[Editor's note: The Upsetter is a new weekly column exploring music news and pop history from a perspective that is both bewitched and bothered. Here, Andrew Stout will explode the old clichés of rock journalism to make room for some new ones.]
In 1995, Brian Eno took a break from Photoshopping womens' bottoms "to cosmic proportions" and producing a David Bowie album -- two of his more notable preoccupations that year (as detailed in his published diary A Year with Swollen Appendices) -- and jotted a memo to himself.
"Where do you work?" Eno asked. "Do you work 'inside' or 'outside'? To work inside is to deal with the internal conditions of the work -- the melodies, the rhythms, the textures, the lyrics, the images: all the normal day-to-day things one imagines an artist does. To work outside is to deal with the world surrounding the work -- the thoughts, assumptions, expectations, legends, histories, economic structures, critical responses, legal issues, and so on and on. You might think of these things as the frame of the work."
With these words, Eno, ahead of the curve as ever, must have been thinking about Lana Del Rey. The Internet phenomenon has just wrapped a year spent working almost entirely "outside" (to use Eno's term) releasing a series of trailers-for-videos-of-singles-leaked-to-promote-an-album -- Born to Die.
Last week the Internet received her latest video, "National Anthem." As with her previous four singles, the production is strangely non-descript, as if it was constructed from a smattering of GarageBand's preset drum loops and synth sweeps. Del Rey tries to pick up the slack with her words, striving as she does for a certain bold ambiguity, the stock-in-trade of self-styled controversial pop. But with lines like "Money is the anthem/ God, you're so handsome" she falls well below the ear-teasing standards set by the likes of Little Richard and Lady GaGa.
That Del Rey's actual music isn't very interesting doesn't much surprise her detractors anymore. I don't get the impression the songs are really what Team Del Rey invest their resources in anyway. She is an artist who works outside "the internal conditions of [her] work -- the melodies, the rhythms, the textures, the lyrics." And it's based on "the thoughts, assumptions, expectations, legends, histories ... and so on" surrounding her work that she should be discussed. So let's do that.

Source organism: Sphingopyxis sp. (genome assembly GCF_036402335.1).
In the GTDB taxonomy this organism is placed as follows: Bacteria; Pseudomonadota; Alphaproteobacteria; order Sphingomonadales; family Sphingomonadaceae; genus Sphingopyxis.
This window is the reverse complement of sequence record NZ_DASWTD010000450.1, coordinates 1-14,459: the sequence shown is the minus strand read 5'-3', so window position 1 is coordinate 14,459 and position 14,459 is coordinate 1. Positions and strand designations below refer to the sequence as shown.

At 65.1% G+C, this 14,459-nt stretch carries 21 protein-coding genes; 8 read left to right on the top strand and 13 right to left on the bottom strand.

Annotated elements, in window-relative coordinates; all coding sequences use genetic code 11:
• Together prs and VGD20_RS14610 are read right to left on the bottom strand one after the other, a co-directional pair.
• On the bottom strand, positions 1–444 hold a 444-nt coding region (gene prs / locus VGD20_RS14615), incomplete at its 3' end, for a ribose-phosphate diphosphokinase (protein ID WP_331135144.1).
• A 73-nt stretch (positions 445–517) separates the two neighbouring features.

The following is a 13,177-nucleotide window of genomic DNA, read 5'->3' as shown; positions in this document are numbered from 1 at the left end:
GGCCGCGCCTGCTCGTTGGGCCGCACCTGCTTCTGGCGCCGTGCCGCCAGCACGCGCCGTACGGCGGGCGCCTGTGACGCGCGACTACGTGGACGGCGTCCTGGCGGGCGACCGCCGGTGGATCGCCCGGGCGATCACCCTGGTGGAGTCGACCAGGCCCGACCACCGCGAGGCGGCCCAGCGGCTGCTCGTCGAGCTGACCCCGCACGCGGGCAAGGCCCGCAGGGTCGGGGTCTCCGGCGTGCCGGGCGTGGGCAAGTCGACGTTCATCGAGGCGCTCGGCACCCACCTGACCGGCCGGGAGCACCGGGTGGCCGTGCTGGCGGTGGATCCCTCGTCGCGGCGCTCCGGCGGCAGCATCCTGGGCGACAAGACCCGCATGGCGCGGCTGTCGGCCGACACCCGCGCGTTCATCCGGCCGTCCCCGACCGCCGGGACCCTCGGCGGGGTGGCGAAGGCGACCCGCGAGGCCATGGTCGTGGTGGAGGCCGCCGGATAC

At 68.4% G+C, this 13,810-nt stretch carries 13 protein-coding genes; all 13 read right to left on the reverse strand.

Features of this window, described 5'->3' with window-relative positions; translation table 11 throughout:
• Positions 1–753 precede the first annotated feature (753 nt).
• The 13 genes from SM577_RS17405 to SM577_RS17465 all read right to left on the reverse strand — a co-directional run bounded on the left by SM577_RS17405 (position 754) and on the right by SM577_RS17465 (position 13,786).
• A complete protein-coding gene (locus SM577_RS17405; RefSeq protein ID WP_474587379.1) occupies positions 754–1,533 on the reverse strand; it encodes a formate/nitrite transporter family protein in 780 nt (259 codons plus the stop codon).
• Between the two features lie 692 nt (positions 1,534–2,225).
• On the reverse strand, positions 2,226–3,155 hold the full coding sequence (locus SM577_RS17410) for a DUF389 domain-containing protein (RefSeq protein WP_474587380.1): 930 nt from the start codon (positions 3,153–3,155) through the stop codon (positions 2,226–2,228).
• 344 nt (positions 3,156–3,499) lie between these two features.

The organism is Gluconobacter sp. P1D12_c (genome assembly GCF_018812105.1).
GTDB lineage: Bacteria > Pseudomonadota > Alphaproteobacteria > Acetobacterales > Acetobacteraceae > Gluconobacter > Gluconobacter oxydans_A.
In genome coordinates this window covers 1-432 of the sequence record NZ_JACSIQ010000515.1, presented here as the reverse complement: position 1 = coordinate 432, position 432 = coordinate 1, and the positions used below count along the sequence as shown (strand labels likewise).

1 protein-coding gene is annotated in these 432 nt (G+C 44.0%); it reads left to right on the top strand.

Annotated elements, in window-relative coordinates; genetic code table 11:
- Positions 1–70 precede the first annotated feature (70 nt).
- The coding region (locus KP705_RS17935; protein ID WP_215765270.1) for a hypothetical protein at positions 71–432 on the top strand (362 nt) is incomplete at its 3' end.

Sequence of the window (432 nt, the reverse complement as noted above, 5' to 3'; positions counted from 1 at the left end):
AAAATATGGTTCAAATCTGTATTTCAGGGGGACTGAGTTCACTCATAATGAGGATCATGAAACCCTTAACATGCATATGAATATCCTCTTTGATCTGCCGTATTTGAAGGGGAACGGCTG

The video for "National Anthem" plays with the defining imagery of the early 1960s. We see glimpses of the Kennedys, Marilyn in decline, and the phenomenon of fame at its most powerful and untarnished, right before Andy Warhol and Marshall McLuhan implored us to have a conscience about these things. The video conjures the last moment in American history before the anonymous person's dreams of glamor became complicated by a growing awareness of its often inhumane cost.
All these signs and referents serve the Del Rey brand well, which is based on conjuring an update of the Atomic Age with its doomed optimism. Del Rey describes her brand as "Gangsta Nancy Sinatra" and calls her own music "sadcore pop." But Jackie, Marilyn, and Jack represent the most tired iconography this side of the Bible, and "National Anthem" doesn't lift a finger to freshen these clip art images of looming tragedy. With "National Anthem" we've taken a turn into the realm of cliché -- the suburban side street of bad art -- and it's an embarrassing place to slum it for a bloated seven-plus minutes.
It's all very puzzling how unclever and ultimately corny Del Rey's exceedingly stylized world is. Once stitched together, the shots of Camelot's rise and fall in "National Anthem" play like a perfume ad run through an Instagram filter. The video doesn't defuse a series of charged images so much as document a dress-up party -- "Hey, let's pretend we're the Kennedys!" -- and the flippancy this might suggest doesn't even retain the fuck-you spirit of Sofia Coppola's Marie Antoinette. There's an odd reverence in Del Rey's nod to the Kennedys, something that calcifies the video's mood and makes it less thought-provoking than it could be.
It seems if you're going to be an artist who works "outside", if you're going to present yourself as more a phenomenon than a talent -- as a spectacle around which the zeitgeist should organize itself -- then it might behoove you, before you sign-off on the trailer-to-the-video-for-the-single-that's-promoting-the-album, to make sure you have something to sell: an idea, a worldview, a strong intuition about something (anything) that you can transmit to an audience as viscerally as you first received it. To lack the conceptual gifts to bolster the songs is really the death of an artist who chooses to work outside.
In Brian Eno's diary from 1995, he goes on.
"Who said music should be at the center of experience?" Eno asks. "Why isn't it acceptable to have an artist who works in a number of fronts, one of which is music? Why not, further, accept the idea that the music could itself become a package -- an interesting way of presenting a series of modern haircuts, for example?"
If only Del Rey had an interesting haircut to present behind the neverending leaks and launches and releases and promos and reveals that, in the year since "Video Games" appeared, have defined her art. If only she had some startling new insight about fame or death or sex or Googie architecture or cutlery -- something. Anything. If only there was a there there. Then these little advertisements for herself might be kind of cool.